Abortion Ban Does Not Mean More Maternal Deaths, Chilean Study Finds
“This study provides evidence that the legal status of the therapeutic abortion is not related with maternal mortality reduction. Moreover, after abortion was prohibited, an additional reduction in maternal and abortion mortality was observed in Chile,” Dr. Elard Koch, an epidemiologist on the faculty of medicine at the University of Chile, said in an e-mail to CNSNews.com.
Illegal abortions do not necessarily correlate with unsafe abortions, Koch continued.
“Although (it) is frequently considered that illegal abortion is related with ‘unsafe abortion’—especially in developing countries with restrictive abortion laws, our preliminary findings suggest that although in Chile abortion is fully clandestine, it occurs in very low-risk sanitary conditions,” Koch explained.
Koch said that education and improved health care access appear to fuel the decrease in maternal deaths in Chile.
“The increasing education level appears as the most important factor predicting maternal mortality reduction in this developing country, likely influencing other factors such as reproductive behavior (fertility rate) and maternal health facilities,” Koch said.
To assess if legal abortion is associated with lower rates of maternal deaths in Chile, Koch examined vital statistics data for maternal deaths from 1960 to 2007.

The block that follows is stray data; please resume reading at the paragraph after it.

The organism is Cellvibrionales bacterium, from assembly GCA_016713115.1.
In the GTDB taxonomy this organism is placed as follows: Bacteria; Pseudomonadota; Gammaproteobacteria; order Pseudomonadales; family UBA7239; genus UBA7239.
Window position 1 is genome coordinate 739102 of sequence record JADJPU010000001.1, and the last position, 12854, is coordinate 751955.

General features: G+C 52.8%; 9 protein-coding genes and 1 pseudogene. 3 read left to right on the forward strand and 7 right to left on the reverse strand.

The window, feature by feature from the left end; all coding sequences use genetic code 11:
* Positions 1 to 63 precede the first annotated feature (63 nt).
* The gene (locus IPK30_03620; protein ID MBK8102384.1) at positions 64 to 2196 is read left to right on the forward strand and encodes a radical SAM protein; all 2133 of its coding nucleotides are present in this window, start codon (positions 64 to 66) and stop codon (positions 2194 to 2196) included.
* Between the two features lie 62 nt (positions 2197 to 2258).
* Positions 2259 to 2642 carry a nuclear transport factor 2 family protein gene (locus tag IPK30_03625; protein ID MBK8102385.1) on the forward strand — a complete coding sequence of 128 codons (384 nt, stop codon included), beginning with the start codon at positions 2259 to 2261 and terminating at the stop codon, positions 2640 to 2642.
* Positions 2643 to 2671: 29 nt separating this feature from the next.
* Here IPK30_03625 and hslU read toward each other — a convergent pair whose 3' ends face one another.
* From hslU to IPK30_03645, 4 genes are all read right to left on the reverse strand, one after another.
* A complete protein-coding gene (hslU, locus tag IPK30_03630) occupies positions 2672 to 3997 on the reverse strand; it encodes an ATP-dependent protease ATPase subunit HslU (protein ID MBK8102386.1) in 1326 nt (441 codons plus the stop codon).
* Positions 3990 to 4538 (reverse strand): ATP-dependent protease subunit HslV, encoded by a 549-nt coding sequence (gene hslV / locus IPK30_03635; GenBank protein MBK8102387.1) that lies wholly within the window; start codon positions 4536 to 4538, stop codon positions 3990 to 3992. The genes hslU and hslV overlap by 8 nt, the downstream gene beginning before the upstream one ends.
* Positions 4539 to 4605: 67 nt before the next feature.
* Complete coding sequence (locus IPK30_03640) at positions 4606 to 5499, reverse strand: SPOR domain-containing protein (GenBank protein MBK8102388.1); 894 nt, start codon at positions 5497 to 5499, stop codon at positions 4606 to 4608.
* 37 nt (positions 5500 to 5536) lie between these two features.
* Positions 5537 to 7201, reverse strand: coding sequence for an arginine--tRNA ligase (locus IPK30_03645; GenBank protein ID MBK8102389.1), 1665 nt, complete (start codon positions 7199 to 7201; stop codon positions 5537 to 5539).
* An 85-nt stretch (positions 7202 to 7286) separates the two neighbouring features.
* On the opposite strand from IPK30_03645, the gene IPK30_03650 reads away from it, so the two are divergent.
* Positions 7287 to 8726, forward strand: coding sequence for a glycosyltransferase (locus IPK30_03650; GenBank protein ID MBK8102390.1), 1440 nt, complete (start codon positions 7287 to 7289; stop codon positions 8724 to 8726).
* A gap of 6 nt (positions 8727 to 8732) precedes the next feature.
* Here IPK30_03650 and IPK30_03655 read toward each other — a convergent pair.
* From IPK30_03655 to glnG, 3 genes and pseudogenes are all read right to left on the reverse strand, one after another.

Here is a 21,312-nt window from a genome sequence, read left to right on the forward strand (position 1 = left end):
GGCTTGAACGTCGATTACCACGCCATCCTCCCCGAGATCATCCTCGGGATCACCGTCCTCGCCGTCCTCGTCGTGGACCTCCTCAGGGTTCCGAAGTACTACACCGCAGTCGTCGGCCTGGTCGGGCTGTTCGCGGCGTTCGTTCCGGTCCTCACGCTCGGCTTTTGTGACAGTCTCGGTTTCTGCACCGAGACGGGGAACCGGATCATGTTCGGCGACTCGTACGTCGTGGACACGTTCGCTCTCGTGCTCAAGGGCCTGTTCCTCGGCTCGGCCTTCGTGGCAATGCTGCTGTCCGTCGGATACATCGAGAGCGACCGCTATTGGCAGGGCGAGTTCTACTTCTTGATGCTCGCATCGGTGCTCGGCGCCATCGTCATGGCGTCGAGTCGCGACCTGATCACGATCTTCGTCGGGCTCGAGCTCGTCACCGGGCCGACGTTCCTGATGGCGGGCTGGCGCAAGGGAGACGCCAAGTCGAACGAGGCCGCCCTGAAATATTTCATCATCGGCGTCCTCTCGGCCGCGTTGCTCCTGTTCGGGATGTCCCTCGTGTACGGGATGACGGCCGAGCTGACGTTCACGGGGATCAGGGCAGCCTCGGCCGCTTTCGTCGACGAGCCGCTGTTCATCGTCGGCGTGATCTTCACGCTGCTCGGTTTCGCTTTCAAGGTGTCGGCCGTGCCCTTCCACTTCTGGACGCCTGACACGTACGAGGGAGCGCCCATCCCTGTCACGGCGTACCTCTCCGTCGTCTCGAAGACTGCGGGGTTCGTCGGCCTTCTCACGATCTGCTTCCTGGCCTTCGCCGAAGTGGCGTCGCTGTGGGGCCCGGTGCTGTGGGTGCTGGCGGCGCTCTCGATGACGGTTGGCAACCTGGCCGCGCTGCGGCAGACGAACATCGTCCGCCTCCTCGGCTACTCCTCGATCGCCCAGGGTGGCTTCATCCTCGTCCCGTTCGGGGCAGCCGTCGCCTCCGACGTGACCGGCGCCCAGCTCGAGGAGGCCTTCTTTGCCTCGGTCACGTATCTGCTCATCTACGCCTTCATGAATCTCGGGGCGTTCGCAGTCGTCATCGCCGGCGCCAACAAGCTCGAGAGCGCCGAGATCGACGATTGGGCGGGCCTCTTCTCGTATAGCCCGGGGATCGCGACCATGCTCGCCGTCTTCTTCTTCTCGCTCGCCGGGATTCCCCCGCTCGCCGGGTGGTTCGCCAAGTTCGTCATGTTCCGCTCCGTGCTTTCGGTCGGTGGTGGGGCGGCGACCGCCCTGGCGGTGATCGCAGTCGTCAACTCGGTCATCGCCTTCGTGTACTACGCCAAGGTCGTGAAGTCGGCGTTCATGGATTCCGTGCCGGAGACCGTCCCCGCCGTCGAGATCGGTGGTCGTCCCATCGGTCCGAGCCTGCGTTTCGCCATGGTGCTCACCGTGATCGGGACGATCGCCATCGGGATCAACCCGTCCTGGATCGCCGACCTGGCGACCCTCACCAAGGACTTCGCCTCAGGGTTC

“Historically, an active epidemiological surveillance in maternal mortality has been carried out in Chile, including deaths by abortion,” Koch said.
Abortion was legal in this Latin American country until 1989 when it was completely outlawed. Abortion was legal from 1931 to 1988.
Koch observed that maternal mortality peaked in 1961, abortion causing 34% of maternal deaths. From 1960 to 2007, total reduction in maternal mortality rates equaled 97.9% - regardless of whether or not abortion was legal.
“The present study provides preliminary evidence that indicates that in Chile, the elimination of therapeutic abortion did not translate into increases in maternal mortality. Thus, access to legal abortion does not appear to be necessary to achieve low rates of maternal deaths,” Koch said.
Koch added that the association between poor education and high maternal mortality should be studied further.
Dr. Susan Yoshihara, vice president for research at Catholic Family and Human Rights Institute (C-FAM), told CNSNews.com that Koch’s study is significant because global abortion lobbyists equate illegal abortion with unsafe abortion and claim maternal deaths would decline with liberal abortion laws.
“(Global abortion lobbyists claim) illegal abortion, or unsafe abortion, is causing a certain number of deaths—anywhere between 13,000 and 80,000 a year in the world—and therefore, abortion has to be legalized in order to make it safe. And (they claim) that will save women’s lives,” Yoshihara said.